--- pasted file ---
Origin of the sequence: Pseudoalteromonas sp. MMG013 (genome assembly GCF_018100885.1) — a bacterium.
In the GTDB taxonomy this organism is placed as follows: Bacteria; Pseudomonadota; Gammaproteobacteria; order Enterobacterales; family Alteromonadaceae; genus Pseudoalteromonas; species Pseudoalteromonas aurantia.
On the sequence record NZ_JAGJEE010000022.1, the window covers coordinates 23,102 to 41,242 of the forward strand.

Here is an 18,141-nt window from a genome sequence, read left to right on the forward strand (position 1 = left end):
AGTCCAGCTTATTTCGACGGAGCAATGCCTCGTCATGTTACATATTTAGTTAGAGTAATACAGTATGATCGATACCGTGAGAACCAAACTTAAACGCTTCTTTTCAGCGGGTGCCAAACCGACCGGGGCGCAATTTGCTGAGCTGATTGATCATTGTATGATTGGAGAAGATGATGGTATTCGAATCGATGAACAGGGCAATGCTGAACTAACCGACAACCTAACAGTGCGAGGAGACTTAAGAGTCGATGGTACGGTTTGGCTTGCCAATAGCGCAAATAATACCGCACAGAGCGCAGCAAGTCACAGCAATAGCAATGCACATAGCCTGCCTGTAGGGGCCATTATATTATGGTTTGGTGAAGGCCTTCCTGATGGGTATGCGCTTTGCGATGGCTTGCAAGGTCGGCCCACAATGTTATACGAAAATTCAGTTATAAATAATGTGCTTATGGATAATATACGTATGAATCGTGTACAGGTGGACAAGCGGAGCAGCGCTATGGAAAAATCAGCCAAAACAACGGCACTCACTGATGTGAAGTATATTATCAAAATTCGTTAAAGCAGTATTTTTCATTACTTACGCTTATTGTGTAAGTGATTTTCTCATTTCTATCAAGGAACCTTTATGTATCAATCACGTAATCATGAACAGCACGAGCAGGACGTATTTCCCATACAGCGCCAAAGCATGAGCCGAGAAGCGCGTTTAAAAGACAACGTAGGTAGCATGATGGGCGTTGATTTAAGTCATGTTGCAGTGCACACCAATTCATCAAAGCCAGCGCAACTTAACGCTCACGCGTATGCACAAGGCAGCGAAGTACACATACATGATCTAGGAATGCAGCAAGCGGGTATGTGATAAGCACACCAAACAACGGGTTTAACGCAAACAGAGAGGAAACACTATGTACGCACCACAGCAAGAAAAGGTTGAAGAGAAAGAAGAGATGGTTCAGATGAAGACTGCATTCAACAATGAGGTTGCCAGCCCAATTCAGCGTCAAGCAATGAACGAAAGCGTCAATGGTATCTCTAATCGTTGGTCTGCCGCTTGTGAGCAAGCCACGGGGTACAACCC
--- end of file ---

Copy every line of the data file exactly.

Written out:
Origin of the sequence: Pseudoalteromonas sp. MMG013 (genome assembly GCF_018100885.1) — a bacterium.
In the GTDB taxonomy this organism is placed as follows: Bacteria; Pseudomonadota; Gammaproteobacteria; order Enterobacterales; family Alteromonadaceae; genus Pseudoalteromonas; species Pseudoalteromonas aurantia.
On the sequence record NZ_JAGJEE010000022.1, the window covers coordinates 23,102 to 41,242 of the forward strand.

Here is an 18,141-nt window from a genome sequence, read left to right on the forward strand (position 1 = left end):
AGTCCAGCTTATTTCGACGGAGCAATGCCTCGTCATGTTACATATTTAGTTAGAGTAATACAGTATGATCGATACCGTGAGAACCAAACTTAAACGCTTCTTTTCAGCGGGTGCCAAACCGACCGGGGCGCAATTTGCTGAGCTGATTGATCATTGTATGATTGGAGAAGATGATGGTATTCGAATCGATGAACAGGGCAATGCTGAACTAACCGACAACCTAACAGTGCGAGGAGACTTAAGAGTCGATGGTACGGTTTGGCTTGCCAATAGCGCAAATAATACCGCACAGAGCGCAGCAAGTCACAGCAATAGCAATGCACATAGCCTGCCTGTAGGGGCCATTATATTATGGTTTGGTGAAGGCCTTCCTGATGGGTATGCGCTTTGCGATGGCTTGCAAGGTCGGCCCACAATGTTATACGAAAATTCAGTTATAAATAATGTGCTTATGGATAATATACGTATGAATCGTGTACAGGTGGACAAGCGGAGCAGCGCTATGGAAAAATCAGCCAAAACAACGGCACTCACTGATGTGAAGTATATTATCAAAATTCGTTAAAGCAGTATTTTTCATTACTTACGCTTATTGTGTAAGTGATTTTCTCATTTCTATCAAGGAACCTTTATGTATCAATCACGTAATCATGAACAGCACGAGCAGGACGTATTTCCCATACAGCGCCAAAGCATGAGCCGAGAAGCGCGTTTAAAAGACAACGTAGGTAGCATGATGGGCGTTGATTTAAGTCATGTTGCAGTGCACACCAATTCATCAAAGCCAGCGCAACTTAACGCTCACGCGTATGCACAAGGCAGCGAAGTACACATACATGATCTAGGAATGCAGCAAGCGGGTATGTGATAAGCACACCAAACAACGGGTTTAACGCAAACAGAGAGGAAACACTATGTACGCACCACAGCAAGAAAAGGTTGAAGAGAAAGAAGAGATGGTTCAGATGAAGACTGCATTCAACAATGAGGTTGCCAGCCCAATTCAGCGTCAAGCAATGAACGAAAGCGTCAATGGTATCTCTAATCGTTGGTCTGCCGCTTGTGAGCAAGCCACGGGGTACAACCC